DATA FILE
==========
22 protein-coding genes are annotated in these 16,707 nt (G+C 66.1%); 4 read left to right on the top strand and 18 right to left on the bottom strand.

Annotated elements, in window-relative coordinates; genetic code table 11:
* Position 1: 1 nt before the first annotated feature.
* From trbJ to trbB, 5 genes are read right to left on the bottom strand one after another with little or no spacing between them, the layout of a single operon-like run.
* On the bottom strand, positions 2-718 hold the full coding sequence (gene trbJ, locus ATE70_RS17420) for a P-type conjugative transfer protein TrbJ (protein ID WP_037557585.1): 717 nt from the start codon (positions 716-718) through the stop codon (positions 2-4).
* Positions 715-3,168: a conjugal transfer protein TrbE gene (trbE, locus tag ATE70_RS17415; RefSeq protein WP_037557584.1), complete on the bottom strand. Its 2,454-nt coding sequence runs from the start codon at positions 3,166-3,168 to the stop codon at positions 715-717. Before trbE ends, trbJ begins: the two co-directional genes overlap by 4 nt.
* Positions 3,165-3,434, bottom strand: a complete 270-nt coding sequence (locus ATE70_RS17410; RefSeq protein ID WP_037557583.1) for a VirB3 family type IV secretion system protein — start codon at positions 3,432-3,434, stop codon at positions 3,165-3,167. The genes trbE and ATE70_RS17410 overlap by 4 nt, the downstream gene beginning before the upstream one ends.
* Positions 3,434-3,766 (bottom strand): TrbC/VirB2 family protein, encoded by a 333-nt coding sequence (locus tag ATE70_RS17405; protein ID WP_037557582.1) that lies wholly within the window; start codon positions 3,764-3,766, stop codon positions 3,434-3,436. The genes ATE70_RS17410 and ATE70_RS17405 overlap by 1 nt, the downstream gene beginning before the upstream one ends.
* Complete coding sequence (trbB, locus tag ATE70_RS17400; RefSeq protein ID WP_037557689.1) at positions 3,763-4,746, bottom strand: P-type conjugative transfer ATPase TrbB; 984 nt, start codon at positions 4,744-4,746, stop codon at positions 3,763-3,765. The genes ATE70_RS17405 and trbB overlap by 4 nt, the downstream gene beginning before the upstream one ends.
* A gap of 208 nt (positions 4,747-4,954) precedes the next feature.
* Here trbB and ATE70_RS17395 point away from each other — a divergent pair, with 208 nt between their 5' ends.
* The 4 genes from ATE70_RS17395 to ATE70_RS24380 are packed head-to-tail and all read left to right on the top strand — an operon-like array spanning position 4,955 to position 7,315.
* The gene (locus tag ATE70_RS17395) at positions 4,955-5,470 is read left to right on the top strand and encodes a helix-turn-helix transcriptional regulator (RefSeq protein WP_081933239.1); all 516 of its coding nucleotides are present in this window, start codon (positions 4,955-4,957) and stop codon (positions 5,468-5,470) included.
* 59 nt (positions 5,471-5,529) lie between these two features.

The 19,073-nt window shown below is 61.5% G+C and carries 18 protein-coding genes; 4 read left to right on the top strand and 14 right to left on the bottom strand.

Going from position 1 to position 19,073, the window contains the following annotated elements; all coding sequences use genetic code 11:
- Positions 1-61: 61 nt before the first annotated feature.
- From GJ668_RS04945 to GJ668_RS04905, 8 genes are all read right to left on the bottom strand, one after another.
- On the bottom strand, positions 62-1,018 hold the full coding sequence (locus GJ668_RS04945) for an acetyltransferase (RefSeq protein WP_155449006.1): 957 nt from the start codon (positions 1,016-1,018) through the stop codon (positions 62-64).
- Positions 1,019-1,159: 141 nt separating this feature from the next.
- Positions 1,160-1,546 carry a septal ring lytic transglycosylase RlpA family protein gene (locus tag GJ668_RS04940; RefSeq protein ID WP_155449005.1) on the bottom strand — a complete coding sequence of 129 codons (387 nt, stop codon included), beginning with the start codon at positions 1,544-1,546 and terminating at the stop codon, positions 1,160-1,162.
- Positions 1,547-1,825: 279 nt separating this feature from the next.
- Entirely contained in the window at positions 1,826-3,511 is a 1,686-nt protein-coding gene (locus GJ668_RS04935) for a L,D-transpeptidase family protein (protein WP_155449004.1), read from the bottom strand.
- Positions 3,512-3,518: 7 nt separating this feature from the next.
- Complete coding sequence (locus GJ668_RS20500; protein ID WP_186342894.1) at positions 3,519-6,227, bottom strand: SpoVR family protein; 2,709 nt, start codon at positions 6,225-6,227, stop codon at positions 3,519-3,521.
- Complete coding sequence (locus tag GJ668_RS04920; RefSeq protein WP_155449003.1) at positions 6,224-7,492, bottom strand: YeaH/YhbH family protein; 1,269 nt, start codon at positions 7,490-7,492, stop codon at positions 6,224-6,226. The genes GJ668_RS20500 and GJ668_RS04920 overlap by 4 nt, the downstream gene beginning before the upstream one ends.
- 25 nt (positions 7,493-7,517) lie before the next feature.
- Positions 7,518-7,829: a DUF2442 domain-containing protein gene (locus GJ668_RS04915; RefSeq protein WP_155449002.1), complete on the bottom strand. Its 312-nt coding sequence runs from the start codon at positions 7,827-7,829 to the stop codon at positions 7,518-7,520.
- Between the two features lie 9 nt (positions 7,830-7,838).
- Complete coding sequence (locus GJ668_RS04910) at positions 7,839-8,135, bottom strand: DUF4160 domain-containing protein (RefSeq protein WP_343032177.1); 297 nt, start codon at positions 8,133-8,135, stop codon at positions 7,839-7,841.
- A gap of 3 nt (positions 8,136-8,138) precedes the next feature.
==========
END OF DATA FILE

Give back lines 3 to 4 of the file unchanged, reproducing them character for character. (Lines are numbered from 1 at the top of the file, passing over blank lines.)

* Position 1: 1 nt before the first annotated feature.
* From trbJ to trbB, 5 genes are read right to left on the bottom strand one after another with little or no spacing between them, the layout of a single operon-like run.